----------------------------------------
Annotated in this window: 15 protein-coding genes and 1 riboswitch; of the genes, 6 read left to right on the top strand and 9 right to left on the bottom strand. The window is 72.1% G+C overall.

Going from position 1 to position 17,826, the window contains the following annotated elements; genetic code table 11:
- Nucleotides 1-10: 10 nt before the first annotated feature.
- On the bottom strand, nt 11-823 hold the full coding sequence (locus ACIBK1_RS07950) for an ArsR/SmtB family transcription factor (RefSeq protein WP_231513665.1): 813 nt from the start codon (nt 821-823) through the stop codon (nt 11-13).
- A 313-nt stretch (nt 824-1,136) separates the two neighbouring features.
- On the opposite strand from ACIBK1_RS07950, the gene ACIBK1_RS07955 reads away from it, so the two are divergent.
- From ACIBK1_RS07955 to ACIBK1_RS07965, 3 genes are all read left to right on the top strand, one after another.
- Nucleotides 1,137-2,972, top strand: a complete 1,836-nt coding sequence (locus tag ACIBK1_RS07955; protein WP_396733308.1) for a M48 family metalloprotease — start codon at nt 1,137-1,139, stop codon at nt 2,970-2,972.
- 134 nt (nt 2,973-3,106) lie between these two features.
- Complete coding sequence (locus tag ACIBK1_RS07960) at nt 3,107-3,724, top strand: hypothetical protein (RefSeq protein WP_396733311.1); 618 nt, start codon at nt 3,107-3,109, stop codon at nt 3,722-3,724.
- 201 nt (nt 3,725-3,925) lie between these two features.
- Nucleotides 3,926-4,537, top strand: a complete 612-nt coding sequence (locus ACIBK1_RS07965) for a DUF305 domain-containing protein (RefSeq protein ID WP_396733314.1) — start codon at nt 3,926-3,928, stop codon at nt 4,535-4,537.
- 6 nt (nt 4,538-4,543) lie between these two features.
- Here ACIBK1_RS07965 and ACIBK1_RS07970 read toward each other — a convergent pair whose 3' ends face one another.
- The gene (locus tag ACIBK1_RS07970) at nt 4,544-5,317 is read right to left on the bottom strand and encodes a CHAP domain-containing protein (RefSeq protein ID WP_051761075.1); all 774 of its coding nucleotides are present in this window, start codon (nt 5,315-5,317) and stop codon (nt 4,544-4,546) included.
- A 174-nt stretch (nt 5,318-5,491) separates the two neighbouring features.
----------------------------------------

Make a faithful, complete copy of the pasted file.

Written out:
Annotated in this window: 15 protein-coding genes and 1 riboswitch; of the genes, 6 read left to right on the top strand and 9 right to left on the bottom strand. The window is 72.1% G+C overall.

Going from position 1 to position 17,826, the window contains the following annotated elements; genetic code table 11:
- Nucleotides 1-10: 10 nt before the first annotated feature.
- On the bottom strand, nt 11-823 hold the full coding sequence (locus ACIBK1_RS07950) for an ArsR/SmtB family transcription factor (RefSeq protein WP_231513665.1): 813 nt from the start codon (nt 821-823) through the stop codon (nt 11-13).
- A 313-nt stretch (nt 824-1,136) separates the two neighbouring features.
- On the opposite strand from ACIBK1_RS07950, the gene ACIBK1_RS07955 reads away from it, so the two are divergent.
- From ACIBK1_RS07955 to ACIBK1_RS07965, 3 genes are all read left to right on the top strand, one after another.
- Nucleotides 1,137-2,972, top strand: a complete 1,836-nt coding sequence (locus tag ACIBK1_RS07955; protein WP_396733308.1) for a M48 family metalloprotease — start codon at nt 1,137-1,139, stop codon at nt 2,970-2,972.
- 134 nt (nt 2,973-3,106) lie between these two features.
- Complete coding sequence (locus tag ACIBK1_RS07960) at nt 3,107-3,724, top strand: hypothetical protein (RefSeq protein WP_396733311.1); 618 nt, start codon at nt 3,107-3,109, stop codon at nt 3,722-3,724.
- 201 nt (nt 3,725-3,925) lie between these two features.
- Nucleotides 3,926-4,537, top strand: a complete 612-nt coding sequence (locus ACIBK1_RS07965) for a DUF305 domain-containing protein (RefSeq protein ID WP_396733314.1) — start codon at nt 3,926-3,928, stop codon at nt 4,535-4,537.
- 6 nt (nt 4,538-4,543) lie between these two features.
- Here ACIBK1_RS07965 and ACIBK1_RS07970 read toward each other — a convergent pair whose 3' ends face one another.
- The gene (locus tag ACIBK1_RS07970) at nt 4,544-5,317 is read right to left on the bottom strand and encodes a CHAP domain-containing protein (RefSeq protein ID WP_051761075.1); all 774 of its coding nucleotides are present in this window, start codon (nt 5,315-5,317) and stop codon (nt 4,544-4,546) included.
- A 174-nt stretch (nt 5,318-5,491) separates the two neighbouring features.